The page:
Most important, in adjudicating a claim of actual ineffectiveness of counsel, a court should keep in mind that the principles we have stated do not establish mechanical rules. . . . the ultimate focus of inquiry must be on the fundamental fairness of the proceeding[.]Id. at 696 (O’Connor, J.). So, emphasizing that mere “mechanical” rigidity must not defeat “fundamental fairness” in Buck’s case may be crucial. (O'Connor was not being “quirky” per se in Strickland, but she recognized that reality has quirks or unusual points that may not be justly treated by using needlessly rigid procedures.) E.g., there may be overly-rigid arguments for denying Buck relief, such as the argument that of eleven facts Buck put forward to show how extraordinary his case is, see, e.g., Blue Br. at 47, and achieve relief under Federal Rule of Civil Procedure 60(b)(6), none of the facts individually is enough to show “extraordinariness”. But what about the holistic aggregation of all 11 facts together? Could that gestalt prove extraordinariness? It well may. Similarly, a realistic consideration of the bizarreness of the case as a whole (absurd racism, broken promises by the Texas Attorney General’s office, etc.) should preclude any overly mechanistic application of rules, see Strickland at 696, that might prevent relief for Buck. IV. Conclusion: Texas’ Case May Be on Death Row—Which Is Good for the United States Then again, petitioner Buck may not have as hard a struggle as one might imagine. Buck has six amicus briefs on his side at the merits stage—including one by the present author—; interestingly, Texas has zero amicus briefs on its side. This says a lot of what needs to be said about the legitimacy of Texas’ case. It is, and should be, a pretty hard row to hoe to defend executing someone using absurd ““evidence”” that “blackness equals violence”. On that note, it’s somewhat odd that the U.S. Department of Justice is nowhere to be seen in this case, this case of flagrant racialized abuse of someone in the criminal justice system. Some activists claim the Obama administration hasn’t done enough for black people, and they might be able to adduce the DOJ’s mysterious absence from the Buck case as evidence. One hopes that in similar cases in the future, the federal government might take notice and act. That’s especially so because there’s an important national interest besides racial justice inside the U.S.: i.e., the foreign-policy implications of the case. If Buck is executed because he is black, then how can we complain when other nations execute people under suspicious circumstances? such as religiously-tinged executions like those in Saudi Arabia? “A decent respect to the opinions of [hu]mankind”, as the Declaration of Independence put it, not just respect for ourselves, would seem to support Petitioner’s case here. Cf. John Donne, “Any man’s death diminishes me, because I am involved in mankind; and therefore never send to know for whom the bell tolls; it tolls for thee.” After all, America is famed throughout the world for having nothing against quirks and the freedom to be quirky; but there are good quirks, and there are bad quirks. And refusing legal relief to Duane Buck is the deadly and unjust kind of quirk that America, and the rest of the world, can’t afford.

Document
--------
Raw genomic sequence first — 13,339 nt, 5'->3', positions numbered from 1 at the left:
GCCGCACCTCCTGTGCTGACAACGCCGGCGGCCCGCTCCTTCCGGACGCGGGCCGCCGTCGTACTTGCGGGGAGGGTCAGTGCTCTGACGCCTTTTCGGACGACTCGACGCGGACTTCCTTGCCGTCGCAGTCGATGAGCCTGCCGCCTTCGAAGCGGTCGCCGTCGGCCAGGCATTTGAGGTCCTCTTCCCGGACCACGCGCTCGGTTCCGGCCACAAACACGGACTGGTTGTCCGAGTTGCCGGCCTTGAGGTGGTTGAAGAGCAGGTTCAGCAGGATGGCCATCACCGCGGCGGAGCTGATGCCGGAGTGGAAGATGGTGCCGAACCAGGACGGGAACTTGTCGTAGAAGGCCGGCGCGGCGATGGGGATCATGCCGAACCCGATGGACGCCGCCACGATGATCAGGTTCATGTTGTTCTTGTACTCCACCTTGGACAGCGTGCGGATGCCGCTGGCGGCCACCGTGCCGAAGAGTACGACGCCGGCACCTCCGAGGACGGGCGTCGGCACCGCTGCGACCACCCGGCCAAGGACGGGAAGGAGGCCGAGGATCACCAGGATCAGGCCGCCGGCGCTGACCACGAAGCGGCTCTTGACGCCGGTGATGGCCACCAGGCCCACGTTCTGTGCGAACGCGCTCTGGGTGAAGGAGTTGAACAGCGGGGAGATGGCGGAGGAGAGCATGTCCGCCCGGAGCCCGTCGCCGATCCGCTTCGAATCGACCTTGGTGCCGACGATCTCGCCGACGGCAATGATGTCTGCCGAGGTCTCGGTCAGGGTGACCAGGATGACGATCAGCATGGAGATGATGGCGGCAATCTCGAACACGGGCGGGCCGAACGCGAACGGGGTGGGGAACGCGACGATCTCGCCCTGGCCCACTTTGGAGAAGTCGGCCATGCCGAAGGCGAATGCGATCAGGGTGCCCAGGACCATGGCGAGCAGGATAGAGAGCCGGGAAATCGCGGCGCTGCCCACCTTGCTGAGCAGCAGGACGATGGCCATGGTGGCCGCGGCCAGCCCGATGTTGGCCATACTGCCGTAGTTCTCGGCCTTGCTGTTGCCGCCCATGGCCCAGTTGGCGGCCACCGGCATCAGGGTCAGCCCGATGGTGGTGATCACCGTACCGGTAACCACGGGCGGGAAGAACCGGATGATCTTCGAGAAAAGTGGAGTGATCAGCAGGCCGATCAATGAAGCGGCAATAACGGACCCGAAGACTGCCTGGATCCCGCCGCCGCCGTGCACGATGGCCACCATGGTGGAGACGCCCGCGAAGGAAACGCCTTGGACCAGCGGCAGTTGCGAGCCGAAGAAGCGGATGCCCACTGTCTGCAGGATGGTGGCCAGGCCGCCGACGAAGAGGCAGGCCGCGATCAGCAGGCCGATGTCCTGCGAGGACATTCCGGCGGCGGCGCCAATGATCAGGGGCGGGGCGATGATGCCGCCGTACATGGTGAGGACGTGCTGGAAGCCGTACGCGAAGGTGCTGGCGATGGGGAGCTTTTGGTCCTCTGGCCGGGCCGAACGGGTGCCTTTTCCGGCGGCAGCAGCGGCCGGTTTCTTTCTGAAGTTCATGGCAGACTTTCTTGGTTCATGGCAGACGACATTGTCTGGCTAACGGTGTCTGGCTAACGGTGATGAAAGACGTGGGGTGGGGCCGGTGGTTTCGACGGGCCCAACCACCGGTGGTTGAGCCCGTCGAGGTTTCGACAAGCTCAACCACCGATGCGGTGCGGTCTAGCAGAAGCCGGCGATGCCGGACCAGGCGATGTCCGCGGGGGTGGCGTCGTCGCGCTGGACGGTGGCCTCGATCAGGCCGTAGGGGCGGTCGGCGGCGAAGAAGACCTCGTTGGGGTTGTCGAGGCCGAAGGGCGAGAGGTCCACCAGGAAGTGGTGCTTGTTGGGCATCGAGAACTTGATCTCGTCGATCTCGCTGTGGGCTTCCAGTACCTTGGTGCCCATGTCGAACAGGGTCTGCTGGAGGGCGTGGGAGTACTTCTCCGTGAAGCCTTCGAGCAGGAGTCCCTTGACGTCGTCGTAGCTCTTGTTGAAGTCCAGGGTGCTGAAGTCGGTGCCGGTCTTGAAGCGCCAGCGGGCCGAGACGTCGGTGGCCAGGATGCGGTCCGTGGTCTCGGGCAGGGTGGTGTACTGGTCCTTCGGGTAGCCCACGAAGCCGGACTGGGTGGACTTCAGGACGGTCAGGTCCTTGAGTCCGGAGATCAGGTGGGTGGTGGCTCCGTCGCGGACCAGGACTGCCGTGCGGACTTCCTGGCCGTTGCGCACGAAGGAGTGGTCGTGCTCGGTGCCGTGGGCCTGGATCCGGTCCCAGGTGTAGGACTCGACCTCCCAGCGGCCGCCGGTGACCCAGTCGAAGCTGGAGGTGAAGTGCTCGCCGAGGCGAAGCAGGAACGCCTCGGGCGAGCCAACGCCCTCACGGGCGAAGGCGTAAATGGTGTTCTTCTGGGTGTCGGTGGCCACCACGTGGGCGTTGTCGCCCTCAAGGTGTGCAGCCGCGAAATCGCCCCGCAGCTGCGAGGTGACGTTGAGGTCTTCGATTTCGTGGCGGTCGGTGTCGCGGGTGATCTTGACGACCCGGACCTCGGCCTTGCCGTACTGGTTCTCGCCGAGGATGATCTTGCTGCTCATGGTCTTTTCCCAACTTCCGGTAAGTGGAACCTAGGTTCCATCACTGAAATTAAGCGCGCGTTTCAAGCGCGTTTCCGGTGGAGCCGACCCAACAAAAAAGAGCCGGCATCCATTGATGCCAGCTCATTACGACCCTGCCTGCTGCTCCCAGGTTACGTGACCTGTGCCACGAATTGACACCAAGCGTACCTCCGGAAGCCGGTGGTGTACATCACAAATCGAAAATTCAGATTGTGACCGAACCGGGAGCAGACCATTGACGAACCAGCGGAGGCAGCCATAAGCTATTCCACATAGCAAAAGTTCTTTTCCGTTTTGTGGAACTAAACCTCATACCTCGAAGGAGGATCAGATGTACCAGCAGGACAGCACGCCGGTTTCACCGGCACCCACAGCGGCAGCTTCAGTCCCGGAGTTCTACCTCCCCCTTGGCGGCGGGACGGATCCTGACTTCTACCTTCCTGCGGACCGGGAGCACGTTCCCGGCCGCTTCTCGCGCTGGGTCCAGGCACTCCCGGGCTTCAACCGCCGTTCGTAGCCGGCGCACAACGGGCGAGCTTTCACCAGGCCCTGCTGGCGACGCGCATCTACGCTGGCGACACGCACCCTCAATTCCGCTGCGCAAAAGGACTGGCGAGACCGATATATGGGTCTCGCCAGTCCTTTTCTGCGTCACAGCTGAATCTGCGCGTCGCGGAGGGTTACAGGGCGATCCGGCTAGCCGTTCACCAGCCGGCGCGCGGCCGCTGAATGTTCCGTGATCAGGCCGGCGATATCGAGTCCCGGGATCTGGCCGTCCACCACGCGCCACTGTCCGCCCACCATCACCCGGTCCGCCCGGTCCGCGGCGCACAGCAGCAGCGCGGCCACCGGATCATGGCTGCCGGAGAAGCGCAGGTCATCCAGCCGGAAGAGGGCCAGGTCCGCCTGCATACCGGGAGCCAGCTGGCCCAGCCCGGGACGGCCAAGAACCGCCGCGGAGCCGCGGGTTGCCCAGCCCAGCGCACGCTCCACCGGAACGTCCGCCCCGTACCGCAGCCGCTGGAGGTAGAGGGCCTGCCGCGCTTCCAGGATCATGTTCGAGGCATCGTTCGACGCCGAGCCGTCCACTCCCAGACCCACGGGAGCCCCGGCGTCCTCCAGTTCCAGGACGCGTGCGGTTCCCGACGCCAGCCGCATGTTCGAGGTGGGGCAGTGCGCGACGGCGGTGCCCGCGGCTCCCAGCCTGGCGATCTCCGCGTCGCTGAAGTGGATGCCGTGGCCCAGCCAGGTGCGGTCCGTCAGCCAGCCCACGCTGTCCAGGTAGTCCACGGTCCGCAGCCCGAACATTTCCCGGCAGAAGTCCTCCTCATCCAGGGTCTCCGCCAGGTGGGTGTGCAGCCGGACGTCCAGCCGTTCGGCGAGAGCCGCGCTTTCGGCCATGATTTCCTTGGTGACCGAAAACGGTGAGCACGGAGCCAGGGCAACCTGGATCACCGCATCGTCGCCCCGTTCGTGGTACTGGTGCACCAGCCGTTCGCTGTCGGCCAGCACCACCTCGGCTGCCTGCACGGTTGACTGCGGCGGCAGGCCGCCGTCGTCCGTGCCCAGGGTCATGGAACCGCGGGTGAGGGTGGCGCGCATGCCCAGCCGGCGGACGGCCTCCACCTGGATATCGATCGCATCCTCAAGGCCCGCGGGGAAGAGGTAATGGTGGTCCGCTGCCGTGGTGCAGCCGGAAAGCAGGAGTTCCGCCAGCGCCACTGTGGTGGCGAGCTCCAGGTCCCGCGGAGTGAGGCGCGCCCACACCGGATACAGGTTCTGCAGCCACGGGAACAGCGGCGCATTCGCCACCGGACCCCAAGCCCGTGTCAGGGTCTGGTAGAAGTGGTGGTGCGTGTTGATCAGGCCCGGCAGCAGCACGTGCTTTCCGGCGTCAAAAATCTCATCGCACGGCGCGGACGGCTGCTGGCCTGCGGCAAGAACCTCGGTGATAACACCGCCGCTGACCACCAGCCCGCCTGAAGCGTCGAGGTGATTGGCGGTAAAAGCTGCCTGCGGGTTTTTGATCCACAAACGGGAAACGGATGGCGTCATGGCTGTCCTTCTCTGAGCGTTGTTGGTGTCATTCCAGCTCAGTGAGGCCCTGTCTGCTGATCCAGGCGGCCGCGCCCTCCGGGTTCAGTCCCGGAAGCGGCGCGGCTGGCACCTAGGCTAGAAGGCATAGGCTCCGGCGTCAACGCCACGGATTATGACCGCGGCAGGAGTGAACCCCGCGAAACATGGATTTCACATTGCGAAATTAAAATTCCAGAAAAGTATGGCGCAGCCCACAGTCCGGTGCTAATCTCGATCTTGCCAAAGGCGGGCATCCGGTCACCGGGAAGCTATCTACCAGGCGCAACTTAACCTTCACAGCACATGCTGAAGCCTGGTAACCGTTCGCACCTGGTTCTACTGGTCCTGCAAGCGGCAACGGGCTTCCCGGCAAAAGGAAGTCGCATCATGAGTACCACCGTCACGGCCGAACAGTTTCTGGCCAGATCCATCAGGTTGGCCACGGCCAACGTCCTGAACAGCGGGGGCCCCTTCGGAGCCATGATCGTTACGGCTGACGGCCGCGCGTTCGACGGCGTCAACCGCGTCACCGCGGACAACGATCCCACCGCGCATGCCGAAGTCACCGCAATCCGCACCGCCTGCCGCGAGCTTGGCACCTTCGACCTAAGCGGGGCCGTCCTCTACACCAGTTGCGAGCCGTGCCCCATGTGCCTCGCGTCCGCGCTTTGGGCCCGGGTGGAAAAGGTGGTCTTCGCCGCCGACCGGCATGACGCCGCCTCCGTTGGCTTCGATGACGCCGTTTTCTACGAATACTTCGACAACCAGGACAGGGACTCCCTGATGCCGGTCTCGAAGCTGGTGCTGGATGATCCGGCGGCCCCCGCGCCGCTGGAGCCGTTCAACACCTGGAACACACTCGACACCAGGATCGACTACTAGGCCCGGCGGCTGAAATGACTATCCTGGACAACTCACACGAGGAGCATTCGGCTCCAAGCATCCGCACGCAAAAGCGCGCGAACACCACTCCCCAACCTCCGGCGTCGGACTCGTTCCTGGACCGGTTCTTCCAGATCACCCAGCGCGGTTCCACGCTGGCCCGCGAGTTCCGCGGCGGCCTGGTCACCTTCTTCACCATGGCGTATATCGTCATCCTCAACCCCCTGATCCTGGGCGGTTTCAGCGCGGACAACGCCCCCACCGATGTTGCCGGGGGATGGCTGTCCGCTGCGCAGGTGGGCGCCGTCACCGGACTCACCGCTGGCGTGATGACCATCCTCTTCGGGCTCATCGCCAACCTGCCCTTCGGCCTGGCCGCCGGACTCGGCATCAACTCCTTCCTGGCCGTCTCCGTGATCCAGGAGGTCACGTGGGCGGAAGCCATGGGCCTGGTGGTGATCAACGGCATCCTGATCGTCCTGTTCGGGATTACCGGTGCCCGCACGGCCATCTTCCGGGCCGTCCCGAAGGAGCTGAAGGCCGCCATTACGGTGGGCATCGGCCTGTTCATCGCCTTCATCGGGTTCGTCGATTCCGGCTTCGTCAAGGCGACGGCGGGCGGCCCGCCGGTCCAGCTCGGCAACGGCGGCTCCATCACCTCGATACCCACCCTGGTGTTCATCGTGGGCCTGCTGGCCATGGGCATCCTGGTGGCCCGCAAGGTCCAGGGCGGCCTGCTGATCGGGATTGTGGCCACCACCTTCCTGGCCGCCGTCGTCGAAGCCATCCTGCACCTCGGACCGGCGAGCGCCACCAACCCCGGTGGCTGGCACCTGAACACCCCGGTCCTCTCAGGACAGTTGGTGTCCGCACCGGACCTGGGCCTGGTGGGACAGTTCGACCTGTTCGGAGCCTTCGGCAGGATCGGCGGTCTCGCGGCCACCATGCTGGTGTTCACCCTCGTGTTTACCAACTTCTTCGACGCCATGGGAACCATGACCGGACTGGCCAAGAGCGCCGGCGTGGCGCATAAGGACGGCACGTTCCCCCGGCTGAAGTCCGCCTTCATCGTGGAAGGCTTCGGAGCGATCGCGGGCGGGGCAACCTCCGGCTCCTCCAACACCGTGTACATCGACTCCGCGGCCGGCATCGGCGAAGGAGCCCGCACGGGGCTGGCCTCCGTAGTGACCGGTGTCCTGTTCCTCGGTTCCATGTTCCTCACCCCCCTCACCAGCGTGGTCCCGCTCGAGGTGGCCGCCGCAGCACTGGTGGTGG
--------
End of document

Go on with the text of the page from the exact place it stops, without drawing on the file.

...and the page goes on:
(Cross-posted, with edits, from Casetext)